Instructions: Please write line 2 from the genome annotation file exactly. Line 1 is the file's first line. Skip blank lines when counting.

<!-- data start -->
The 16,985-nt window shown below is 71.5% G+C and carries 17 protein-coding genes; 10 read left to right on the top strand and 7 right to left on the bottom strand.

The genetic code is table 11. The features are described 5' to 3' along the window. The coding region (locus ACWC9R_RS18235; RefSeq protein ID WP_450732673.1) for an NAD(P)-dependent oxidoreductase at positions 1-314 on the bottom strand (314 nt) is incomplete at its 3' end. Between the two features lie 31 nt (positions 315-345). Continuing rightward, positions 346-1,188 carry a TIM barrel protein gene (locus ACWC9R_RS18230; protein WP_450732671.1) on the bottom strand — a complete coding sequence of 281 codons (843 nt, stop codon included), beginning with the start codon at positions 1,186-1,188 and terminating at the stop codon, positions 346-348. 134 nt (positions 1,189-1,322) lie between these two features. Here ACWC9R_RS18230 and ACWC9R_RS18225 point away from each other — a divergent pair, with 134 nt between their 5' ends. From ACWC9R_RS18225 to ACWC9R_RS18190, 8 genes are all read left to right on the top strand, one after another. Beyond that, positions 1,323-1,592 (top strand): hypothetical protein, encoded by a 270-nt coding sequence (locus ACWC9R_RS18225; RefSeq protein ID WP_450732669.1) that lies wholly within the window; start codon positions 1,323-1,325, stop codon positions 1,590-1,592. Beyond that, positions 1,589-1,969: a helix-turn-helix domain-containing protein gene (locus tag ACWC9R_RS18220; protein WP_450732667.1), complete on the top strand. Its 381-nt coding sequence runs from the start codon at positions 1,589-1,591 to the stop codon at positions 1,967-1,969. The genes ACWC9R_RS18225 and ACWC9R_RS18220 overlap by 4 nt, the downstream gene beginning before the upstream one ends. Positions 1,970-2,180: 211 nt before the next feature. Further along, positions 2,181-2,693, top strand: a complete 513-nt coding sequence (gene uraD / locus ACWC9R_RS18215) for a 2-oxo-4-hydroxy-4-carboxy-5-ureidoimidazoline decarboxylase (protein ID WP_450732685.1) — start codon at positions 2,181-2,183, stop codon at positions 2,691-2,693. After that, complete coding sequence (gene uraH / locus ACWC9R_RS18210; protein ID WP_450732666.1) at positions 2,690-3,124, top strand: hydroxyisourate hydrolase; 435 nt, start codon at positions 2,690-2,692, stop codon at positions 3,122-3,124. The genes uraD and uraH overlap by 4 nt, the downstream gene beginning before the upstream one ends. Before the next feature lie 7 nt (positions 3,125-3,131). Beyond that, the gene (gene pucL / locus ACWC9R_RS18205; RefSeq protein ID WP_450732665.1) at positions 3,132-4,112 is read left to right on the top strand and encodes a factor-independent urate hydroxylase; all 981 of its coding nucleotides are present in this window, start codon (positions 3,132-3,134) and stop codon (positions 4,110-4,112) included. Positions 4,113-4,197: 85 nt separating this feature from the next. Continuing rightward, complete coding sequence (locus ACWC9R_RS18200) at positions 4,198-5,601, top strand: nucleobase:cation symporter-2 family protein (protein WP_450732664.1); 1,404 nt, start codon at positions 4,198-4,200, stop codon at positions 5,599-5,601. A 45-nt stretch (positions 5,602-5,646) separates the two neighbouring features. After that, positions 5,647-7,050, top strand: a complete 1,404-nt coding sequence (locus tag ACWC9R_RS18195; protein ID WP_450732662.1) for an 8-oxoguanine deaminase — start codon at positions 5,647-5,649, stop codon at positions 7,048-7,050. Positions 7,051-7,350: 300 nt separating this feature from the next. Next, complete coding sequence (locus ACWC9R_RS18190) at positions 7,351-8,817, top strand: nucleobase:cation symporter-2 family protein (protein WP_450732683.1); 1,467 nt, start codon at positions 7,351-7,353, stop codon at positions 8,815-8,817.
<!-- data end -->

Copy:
The genetic code is table 11. The features are described 5' to 3' along the window. The coding region (locus ACWC9R_RS18235; RefSeq protein ID WP_450732673.1) for an NAD(P)-dependent oxidoreductase at positions 1-314 on the bottom strand (314 nt) is incomplete at its 3' end. Between the two features lie 31 nt (positions 315-345). Continuing rightward, positions 346-1,188 carry a TIM barrel protein gene (locus ACWC9R_RS18230; protein WP_450732671.1) on the bottom strand — a complete coding sequence of 281 codons (843 nt, stop codon included), beginning with the start codon at positions 1,186-1,188 and terminating at the stop codon, positions 346-348. 134 nt (positions 1,189-1,322) lie between these two features. Here ACWC9R_RS18230 and ACWC9R_RS18225 point away from each other — a divergent pair, with 134 nt between their 5' ends. From ACWC9R_RS18225 to ACWC9R_RS18190, 8 genes are all read left to right on the top strand, one after another. Beyond that, positions 1,323-1,592 (top strand): hypothetical protein, encoded by a 270-nt coding sequence (locus ACWC9R_RS18225; RefSeq protein ID WP_450732669.1) that lies wholly within the window; start codon positions 1,323-1,325, stop codon positions 1,590-1,592. Beyond that, positions 1,589-1,969: a helix-turn-helix domain-containing protein gene (locus tag ACWC9R_RS18220; protein WP_450732667.1), complete on the top strand. Its 381-nt coding sequence runs from the start codon at positions 1,589-1,591 to the stop codon at positions 1,967-1,969. The genes ACWC9R_RS18225 and ACWC9R_RS18220 overlap by 4 nt, the downstream gene beginning before the upstream one ends. Positions 1,970-2,180: 211 nt before the next feature. Further along, positions 2,181-2,693, top strand: a complete 513-nt coding sequence (gene uraD / locus ACWC9R_RS18215) for a 2-oxo-4-hydroxy-4-carboxy-5-ureidoimidazoline decarboxylase (protein ID WP_450732685.1) — start codon at positions 2,181-2,183, stop codon at positions 2,691-2,693. After that, complete coding sequence (gene uraH / locus ACWC9R_RS18210; protein ID WP_450732666.1) at positions 2,690-3,124, top strand: hydroxyisourate hydrolase; 435 nt, start codon at positions 2,690-2,692, stop codon at positions 3,122-3,124. The genes uraD and uraH overlap by 4 nt, the downstream gene beginning before the upstream one ends. Before the next feature lie 7 nt (positions 3,125-3,131). Beyond that, the gene (gene pucL / locus ACWC9R_RS18205; RefSeq protein ID WP_450732665.1) at positions 3,132-4,112 is read left to right on the top strand and encodes a factor-independent urate hydroxylase; all 981 of its coding nucleotides are present in this window, start codon (positions 3,132-3,134) and stop codon (positions 4,110-4,112) included. Positions 4,113-4,197: 85 nt separating this feature from the next. Continuing rightward, complete coding sequence (locus ACWC9R_RS18200) at positions 4,198-5,601, top strand: nucleobase:cation symporter-2 family protein (protein WP_450732664.1); 1,404 nt, start codon at positions 4,198-4,200, stop codon at positions 5,599-5,601. A 45-nt stretch (positions 5,602-5,646) separates the two neighbouring features. After that, positions 5,647-7,050, top strand: a complete 1,404-nt coding sequence (locus tag ACWC9R_RS18195; protein ID WP_450732662.1) for an 8-oxoguanine deaminase — start codon at positions 5,647-5,649, stop codon at positions 7,048-7,050. Positions 7,051-7,350: 300 nt separating this feature from the next. Next, complete coding sequence (locus ACWC9R_RS18190) at positions 7,351-8,817, top strand: nucleobase:cation symporter-2 family protein (protein WP_450732683.1); 1,467 nt, start codon at positions 7,351-7,353, stop codon at positions 8,815-8,817.